'Joseph is an increasingly rare critic in that he is genuinely interested in things that people are doing in theatre. Rather than just being interested in writing about those things [...] His skill and insight is absolutely first rate but it is this generosity of spirit, the desire to be of use to others that really marks Joseph out.'
-Alan Lane, Artistic Director of Slung Low
I have written for a range of online and print publications including Fest Mag, Exeunt, Noises Off, LondonTheatre1 and A Younger Theatre. In 2019, I was awarded the Harold Hobson Sunday Times Theatre Critic Award at the National Student Drama Festival.
I am keen to continue bridging the gap between critic and maker, and was delighted to be an Embedded Critic for Shrinking Violet's production of BARRY.
'It’s such a pleasure, in a theatre world which focuses so much on the final product, to witness work as its developing. I overhear in the room comments which reinforce the emphasis on trying things out. ‘This is all ideas’, ‘Give it a bash’, and ‘Let’s try it’ sum up the company’s attitude to giving it a go. There’s an openness to getting things wrong, something which has been an integral part of this show’s development process'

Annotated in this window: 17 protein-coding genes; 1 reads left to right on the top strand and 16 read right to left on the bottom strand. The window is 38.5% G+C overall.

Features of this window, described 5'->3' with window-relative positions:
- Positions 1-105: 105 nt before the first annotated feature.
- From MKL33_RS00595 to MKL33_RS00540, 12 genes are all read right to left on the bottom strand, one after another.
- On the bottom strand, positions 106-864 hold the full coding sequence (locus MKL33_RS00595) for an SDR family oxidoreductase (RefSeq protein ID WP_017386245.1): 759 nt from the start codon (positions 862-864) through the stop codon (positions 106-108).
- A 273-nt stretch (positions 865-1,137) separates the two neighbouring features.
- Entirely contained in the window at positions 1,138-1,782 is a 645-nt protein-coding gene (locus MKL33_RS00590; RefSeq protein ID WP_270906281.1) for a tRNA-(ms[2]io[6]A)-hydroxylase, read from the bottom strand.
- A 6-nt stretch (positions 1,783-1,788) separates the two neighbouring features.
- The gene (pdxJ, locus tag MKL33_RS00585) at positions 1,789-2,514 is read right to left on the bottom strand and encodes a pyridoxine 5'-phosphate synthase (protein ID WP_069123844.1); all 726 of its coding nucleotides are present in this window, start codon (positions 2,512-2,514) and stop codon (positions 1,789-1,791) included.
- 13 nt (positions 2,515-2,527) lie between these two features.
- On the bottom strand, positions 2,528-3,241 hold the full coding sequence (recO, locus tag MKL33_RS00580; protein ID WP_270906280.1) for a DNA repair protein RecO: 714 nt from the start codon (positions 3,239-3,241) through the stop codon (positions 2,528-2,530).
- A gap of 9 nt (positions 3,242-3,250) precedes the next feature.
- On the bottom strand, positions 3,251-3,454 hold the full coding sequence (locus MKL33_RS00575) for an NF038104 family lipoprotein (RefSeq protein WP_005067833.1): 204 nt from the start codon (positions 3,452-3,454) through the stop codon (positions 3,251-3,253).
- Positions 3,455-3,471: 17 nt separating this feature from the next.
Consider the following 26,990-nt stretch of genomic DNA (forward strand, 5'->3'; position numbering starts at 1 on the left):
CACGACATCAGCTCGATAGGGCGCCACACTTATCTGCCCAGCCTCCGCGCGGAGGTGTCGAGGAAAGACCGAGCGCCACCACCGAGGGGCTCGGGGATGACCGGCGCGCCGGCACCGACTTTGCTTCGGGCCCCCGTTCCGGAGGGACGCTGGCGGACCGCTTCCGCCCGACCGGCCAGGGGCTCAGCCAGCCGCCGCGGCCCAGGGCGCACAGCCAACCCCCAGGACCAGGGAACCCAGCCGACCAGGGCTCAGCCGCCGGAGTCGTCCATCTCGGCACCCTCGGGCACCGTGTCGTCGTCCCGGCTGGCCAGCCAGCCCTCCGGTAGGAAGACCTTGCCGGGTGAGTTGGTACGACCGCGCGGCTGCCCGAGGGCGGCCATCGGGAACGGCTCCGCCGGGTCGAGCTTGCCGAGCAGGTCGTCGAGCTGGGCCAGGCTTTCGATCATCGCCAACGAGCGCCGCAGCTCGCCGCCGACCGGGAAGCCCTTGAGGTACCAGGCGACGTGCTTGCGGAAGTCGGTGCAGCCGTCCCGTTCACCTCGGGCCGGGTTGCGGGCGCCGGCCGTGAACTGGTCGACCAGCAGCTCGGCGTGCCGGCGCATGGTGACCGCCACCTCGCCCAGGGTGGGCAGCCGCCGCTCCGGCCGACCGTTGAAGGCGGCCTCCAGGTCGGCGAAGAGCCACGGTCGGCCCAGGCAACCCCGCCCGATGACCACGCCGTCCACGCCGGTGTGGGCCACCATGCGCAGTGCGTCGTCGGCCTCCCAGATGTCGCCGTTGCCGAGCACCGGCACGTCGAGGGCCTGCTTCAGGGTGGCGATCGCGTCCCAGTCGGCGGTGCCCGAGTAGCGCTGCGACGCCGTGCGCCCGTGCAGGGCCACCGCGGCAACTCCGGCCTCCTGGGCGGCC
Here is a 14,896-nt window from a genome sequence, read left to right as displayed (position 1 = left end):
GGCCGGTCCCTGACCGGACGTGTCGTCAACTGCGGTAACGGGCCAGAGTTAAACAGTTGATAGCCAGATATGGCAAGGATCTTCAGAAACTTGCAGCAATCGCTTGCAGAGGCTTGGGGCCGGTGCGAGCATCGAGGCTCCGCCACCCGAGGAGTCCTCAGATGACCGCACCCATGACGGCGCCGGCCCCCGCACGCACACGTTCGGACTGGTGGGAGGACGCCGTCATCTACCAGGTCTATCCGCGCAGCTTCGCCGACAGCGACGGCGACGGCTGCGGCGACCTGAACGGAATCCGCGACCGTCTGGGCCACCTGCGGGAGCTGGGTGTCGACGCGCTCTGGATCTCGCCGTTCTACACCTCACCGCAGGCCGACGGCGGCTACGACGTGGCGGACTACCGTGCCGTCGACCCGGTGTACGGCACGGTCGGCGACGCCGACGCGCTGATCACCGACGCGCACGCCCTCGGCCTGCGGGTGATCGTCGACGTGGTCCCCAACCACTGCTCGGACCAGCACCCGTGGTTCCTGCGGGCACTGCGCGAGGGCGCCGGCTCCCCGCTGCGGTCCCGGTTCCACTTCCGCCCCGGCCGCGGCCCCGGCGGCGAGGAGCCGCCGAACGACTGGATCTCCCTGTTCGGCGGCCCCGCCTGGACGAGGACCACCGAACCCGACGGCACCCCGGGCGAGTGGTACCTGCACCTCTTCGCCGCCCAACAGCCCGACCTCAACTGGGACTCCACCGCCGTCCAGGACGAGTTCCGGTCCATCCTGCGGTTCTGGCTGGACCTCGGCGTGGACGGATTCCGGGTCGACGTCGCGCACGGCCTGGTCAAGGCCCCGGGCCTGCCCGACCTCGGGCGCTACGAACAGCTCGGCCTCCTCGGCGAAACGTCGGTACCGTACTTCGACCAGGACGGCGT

Full Article Available Here
Follow-Up Article Here
The Seven Ages of Patience at the Kiln is one of the most joyful examples of community theatre, and it was a total pleasure to write about it for A Younger Theatre:
'So much care has gone into this from the whole creative team, for a company, a community, who are clearly much loved by this space.'
Another interest of mine is the relationship between audiences and spaces: what different spaces can achieve; the notion of theatre as a "safe space"; the theatre as a temporary rural structure within an urban landscape.
'We talk of theatres as safe spaces, so do we need to spend a little more time caring for our audiences and thinking really carefully about how we’re asking them to consent to their participation?'
'The idea of the circular space somewhat removes hierarchy, compared to an end-on setup which puts a power emphasis on whoever is at the front.'